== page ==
Deer live in a range of habitats and initiate damaging changes in plant communities by foraging selectively. However, deer are also keenly hunted for recreation and commercially harvested for venison.
Seven species of deer have been established in the wild in New Zealand:
- Red deer Cervus elaphus scoticus
- Wapiti C.elaphus nelsoni
- Sika deer C. nippon
- Sambar C. unicolor
- Rusa deer C. timorensis
- Fallow deer Dama dama
- White-tailed deer Odocoileus virginianus
Red deer stag
Wild populations of deer can be found throughout New Zealand, with the exception of Northland. These animals are the descendants of deer that were imported and liberated here from 1851.
Red deer is the most widespread species, and is also the most commonly farmed deer.
A related deer is the wapiti, which occurs in northern Fiordland.
Fallow deer were introduced from 1860 and are now found in many low-altitude forests, partly the result of farm escapes.
Sika, rusa and sambar populations occur only in the North Island. Sika live in the Kaweka and Kaimanawa Forest Parks in the central North Island, rusa in the Ikawhenua Range near Galatea, and sambar in the Manawatu and Bay of Plenty.
White-tailed deer live on Stewart Island and near Lake Wakatipu in the South Island.
Threat to plants
Damage to beech forest by fallow deer
Deer cause damage to native forests by feeding on forest plants, trees and seedlings. By targeting these plants, deer can change the composition of the forest understorey.
When deer populations get too large, favourite plants like schefflera, broadleaf, three-finger, hen and chicken fern and lancewood are all but removed from the ground tier in forest understoreys. Plants like alpine buttercup, Spaniard grass and tall tussocks are damaged by deer in subalpine habitats.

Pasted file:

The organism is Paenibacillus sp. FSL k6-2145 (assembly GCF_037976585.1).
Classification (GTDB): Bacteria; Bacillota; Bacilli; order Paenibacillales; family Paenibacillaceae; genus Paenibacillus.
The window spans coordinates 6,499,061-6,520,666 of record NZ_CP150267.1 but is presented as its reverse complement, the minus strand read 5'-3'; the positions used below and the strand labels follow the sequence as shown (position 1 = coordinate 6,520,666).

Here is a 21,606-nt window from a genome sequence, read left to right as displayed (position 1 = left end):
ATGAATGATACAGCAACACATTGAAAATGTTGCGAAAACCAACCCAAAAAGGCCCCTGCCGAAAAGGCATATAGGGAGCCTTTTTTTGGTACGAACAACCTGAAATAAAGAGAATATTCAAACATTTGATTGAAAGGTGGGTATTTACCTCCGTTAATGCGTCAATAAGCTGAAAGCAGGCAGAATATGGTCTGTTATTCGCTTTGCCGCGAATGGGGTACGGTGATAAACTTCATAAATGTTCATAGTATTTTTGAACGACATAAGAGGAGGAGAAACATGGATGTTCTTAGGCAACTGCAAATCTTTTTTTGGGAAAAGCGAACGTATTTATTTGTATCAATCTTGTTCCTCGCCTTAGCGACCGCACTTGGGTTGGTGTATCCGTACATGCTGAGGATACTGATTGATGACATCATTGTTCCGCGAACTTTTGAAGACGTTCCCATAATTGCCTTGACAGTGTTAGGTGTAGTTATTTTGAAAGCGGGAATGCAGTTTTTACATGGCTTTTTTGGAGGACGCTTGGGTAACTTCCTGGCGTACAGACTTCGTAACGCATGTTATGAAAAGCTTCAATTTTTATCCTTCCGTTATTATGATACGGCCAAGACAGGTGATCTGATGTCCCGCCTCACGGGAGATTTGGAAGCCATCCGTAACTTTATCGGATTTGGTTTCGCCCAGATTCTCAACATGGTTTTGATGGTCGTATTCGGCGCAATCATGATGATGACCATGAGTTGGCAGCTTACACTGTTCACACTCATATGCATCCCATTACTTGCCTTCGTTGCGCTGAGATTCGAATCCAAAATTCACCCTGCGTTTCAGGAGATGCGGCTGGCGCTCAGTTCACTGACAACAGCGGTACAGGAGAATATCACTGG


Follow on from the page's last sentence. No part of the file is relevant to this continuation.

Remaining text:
In New Zealand, deer have no natural predators (apart from hunters) and apart from occasional instances of bovine Tb, are relatively healthy. Whilst red deer and sika compete where their ranges overlap, none of the other deer species in New Zealand are competing for food.
- eradicating deer from Northland
- eradicating feral deer from Auckland, excepting the South Kaipara & Awhitu peninsulas, in conjunction with Auckland Council
- removing some recently introduced deer from Egmont National Park
- preventing deer from dispersing through parts of Taranaki
- controlling deer in Kaweka Forest Park to let mountain beech seedlings recover
- controlling deer in the Murchison Mountains to prevent deer from damaging plants that takahe eat.
Hunters working on foot remove deer from the mainland islands at Otamatuna (Te Urewera) and Hurunui (north Canterbury).
Elsewhere, we encourage people to hunt by issuing free permits and allowing some commercial operators to harvest deer for the export venison trade.
Signs deer are present
The size and shape of the faecal pellets varies slightly between the species of deer, but generally the black or dark brown faecal pellets are deposited in groups, and are often elongated with one more pointed end. Likewise the footprints vary, but show two pointed toes.
Stags preparing for the rut thrash shrubs and saplings, sometimes completely ringbarking young trees. Wet or dry wallows are used by both sexes, when they are shedding their winter coat or during the rut. Flattened leaf litter or short ground vegetation indicate bedding sites. Deer often make trails through the bush for travelling and feeding.
Where deer are feeding on pasture or winter crops, night shooting with the use of a spotlight is often effective (private land only).
If you plan a hunt, call in for a free permit and the most up-to-date conditions for your trip. If you are hunting in an area with kiwi, weka or blue ducks, leave the dog at home or get it trained to avoid these birds.
Deer fence or predator-proof fence
Deer can be excluded from areas using deer fencing.
Monitoring your control
All operations require monitoring. Learn more about monitoring.
Faecal Pellet Index (FPI)
This is a method for estimating the abundance of deer. It is based on counts of faecal pellets along randomly placed transects. It involves counting deer pellets in small circles along a large number of short lines positioned randomly in the block.
View the Protocol for estimating changes in the relative abundance of deer in New Zealand forests using the Faecal Pellet Index (PDF, 800K) which explains the methods further.
Northland and Auckland deer sightings
If you live in the Northland and Auckland regions and see a wild deer, call DOC’s infoline and let us know.
|Phone:||+64 9 470 3300|
|Fax:||+64 4 471 1117|
2 South End Ave
PO Box 842
|Full office details|
The Department of Conservation is responsible for regulating deer farming under the Wild Animal Control Act 1977.